In January 2019, a Sudanese parliamentarian saidSudan and Russia had reached a military deal to make mutual naval Maduro port visits that could in future also lead to Moscow developing a naval base on the Red Sea coast. This is no surprise as in 2017 the then Sudanese President Omar al Bashir agreedto set up an air base for Russia in the Red Sea, and also requestedMoscow protect Sudan from the US.
Amid the protests to remove Bashir as president, Russian support for him attracted a lot of attention. This was not for the first time Mosco has lent such support – theAssad regimein Syria and Venezuela’s Maduroregime are but two examples.
Even as Bashir was oustedby a popular revolution this year, Russia continuesoperations in the country, because its contractors signedmining ventures with Sudan on the grounds that Moscow would serve as a protector of Sudan. The two also signed military and defense cooperation. It is clear Russia views Sudan as strategically important even as the Bashir regime collapsed. Sudan also forms an important market to sell its defense equipment. In 2017 Bashir expressed interestin Russian Sukhoi Su-30 fighter jets and surface to air missiles - and was reportedto have received Su-35 fighter jets from Russia. There is little doubt that defense and military cooperation form a basis for setting up military bases in countries of strategic interest.
Russia wanted to set up a permanent maritime presence in Djibouti where it only had ananti-piracy role. However, its request to the United Nations to make Djibouti a permanent base was rejected– which is why it turned to Sudan to set up a base in the Greater Horn of Africa.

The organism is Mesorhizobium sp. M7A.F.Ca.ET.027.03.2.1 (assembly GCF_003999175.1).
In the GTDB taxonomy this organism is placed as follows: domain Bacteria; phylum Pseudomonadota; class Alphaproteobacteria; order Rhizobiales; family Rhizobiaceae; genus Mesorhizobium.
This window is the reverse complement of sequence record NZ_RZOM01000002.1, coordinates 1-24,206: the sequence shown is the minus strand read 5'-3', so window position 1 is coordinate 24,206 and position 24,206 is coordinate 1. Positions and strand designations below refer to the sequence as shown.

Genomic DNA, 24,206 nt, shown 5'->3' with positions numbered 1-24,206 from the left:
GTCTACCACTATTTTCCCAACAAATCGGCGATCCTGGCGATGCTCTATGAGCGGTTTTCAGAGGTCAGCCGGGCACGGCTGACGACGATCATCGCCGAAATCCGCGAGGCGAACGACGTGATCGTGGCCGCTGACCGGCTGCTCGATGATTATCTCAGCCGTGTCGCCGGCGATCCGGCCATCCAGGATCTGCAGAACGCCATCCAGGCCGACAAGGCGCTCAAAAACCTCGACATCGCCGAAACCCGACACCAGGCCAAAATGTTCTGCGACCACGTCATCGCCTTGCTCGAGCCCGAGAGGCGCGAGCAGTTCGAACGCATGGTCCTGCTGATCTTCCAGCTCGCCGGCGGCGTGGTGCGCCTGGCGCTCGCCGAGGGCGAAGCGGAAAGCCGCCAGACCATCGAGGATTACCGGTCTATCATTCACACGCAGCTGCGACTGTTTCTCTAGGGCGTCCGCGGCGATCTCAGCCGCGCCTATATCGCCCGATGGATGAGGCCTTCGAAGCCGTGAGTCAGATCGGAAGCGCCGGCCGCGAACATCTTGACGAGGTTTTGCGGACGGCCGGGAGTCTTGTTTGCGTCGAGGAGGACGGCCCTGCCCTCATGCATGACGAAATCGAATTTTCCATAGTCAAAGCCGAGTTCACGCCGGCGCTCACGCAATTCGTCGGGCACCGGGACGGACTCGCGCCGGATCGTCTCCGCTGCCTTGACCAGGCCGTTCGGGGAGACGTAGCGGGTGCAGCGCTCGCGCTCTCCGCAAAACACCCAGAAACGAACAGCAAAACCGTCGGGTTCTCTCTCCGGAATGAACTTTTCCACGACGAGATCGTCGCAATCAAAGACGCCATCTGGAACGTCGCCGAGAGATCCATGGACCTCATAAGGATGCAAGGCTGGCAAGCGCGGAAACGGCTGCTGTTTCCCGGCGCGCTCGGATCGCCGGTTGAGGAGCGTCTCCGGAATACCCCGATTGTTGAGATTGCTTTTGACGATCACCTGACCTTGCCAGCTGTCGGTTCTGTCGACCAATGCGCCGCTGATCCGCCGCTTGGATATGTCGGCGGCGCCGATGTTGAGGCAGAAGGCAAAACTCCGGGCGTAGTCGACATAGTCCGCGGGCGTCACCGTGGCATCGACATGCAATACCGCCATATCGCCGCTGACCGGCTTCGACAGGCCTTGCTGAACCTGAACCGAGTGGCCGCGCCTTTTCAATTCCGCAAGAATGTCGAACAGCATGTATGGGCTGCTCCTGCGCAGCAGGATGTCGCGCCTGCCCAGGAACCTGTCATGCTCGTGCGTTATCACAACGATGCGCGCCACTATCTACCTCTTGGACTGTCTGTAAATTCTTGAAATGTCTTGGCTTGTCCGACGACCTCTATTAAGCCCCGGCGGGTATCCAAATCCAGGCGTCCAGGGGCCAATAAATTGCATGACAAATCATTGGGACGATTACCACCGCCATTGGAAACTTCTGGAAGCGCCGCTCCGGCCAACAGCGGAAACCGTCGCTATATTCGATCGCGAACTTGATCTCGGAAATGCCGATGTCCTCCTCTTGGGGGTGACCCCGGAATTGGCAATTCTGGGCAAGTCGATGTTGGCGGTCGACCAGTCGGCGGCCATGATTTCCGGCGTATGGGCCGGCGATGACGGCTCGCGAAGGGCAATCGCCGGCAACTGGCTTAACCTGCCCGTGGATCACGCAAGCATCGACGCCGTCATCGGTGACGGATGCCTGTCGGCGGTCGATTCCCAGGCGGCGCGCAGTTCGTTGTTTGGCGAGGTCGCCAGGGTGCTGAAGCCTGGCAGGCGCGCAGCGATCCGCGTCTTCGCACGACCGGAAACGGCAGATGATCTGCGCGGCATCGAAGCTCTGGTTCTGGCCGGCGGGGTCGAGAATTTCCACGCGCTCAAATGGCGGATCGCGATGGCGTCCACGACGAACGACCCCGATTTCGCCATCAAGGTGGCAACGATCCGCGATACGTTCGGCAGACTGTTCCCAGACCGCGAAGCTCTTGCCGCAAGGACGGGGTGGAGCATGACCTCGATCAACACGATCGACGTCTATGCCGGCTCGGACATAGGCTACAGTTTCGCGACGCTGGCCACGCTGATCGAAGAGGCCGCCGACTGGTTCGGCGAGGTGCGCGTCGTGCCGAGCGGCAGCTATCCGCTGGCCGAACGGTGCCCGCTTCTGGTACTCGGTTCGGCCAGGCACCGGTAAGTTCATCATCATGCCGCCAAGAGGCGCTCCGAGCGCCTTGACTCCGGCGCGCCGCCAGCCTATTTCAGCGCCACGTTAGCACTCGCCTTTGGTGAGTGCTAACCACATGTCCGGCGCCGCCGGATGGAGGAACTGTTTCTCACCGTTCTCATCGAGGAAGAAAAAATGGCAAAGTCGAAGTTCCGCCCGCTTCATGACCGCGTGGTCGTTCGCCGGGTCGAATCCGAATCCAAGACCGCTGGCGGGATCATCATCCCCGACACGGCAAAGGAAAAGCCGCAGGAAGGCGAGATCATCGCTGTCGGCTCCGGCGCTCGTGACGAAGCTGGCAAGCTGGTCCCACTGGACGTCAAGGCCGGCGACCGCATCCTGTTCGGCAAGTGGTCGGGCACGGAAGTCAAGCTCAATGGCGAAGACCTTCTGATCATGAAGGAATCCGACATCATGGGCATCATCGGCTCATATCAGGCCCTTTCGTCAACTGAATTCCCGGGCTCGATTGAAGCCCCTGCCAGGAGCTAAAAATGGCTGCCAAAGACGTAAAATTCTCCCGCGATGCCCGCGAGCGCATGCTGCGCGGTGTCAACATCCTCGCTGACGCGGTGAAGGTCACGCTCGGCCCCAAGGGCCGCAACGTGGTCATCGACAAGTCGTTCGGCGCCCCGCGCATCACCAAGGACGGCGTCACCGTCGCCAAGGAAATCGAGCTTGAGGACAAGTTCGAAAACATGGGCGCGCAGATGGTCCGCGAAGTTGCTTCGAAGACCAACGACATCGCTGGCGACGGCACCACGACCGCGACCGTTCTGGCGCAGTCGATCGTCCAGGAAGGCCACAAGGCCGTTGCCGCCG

Russia’s focus on Sudan has other reasons: gold mining contracts, natural gas exploration agreements, and possible construction of an oil refinery in Sudan - all of which would need a port and access to the Red Sea. Moscow also wants controlof the Bab el Mandeb Strait and Red Sea port access makes this easier. The Bab el Mandeb Strait is an important transportation routedominating part of the Gulf of Aden, the gateway from the Mediterranean with the Suez Canal to the Indian Ocean. The US naval base in Djibouti, Camp Lemonnier helps it gain access to the Red Sea, and so it is imperative for Russia to look for other regions to set up naval bases as a direct challenge to the US military influence in the Greater Horn of Africa.
Sudan also hasestranged relationswith its neighbors Eritrea and Egypt - two countries with whom Russia shares cordial relations. A naval base in Sudan would enable Moscow to become a mediator between the three - especially as it plans to develop a logistical basein Eritrea and a military base in Egypt.
Russia also aims to act as a mediatorin the Yemen crisis, and southern Yemen is geopolitically crucial as stabilitythere is crucial to strengthen its foothold in the Red Sea region. A strong Red Sea military position would enable it to perform its balancing act in Yemen – in particular it wants influencein the Yemeni Island of Socotra and a strong military presence in the region makes this task easier.
Reports say the transitional power at the moment is more Saudi and US friendlyand hence Russia’s chances may be limited but not restricted. In April, 2019, following Bashir’s ouster, Moscow recognizedthe ruling military council in Sudan and was in constant touch with representatives of the Military Transitional Council (MTC).
However, Russia is also in talkswith the opposition and military council to defuse the stand-off that led to a violent crackdown on pro-democracy supporters. Therefore, it can be said that Moscow is trying to play the mediator role between the MTC and the Bashir regime.
It is only a matter of time before it either loses Sudan like it did Djibouti, or it keeps its presence strong in the region.
Debalina Ghoshal is non-resident fellow at the Council on International Policy, the EastWest Institute.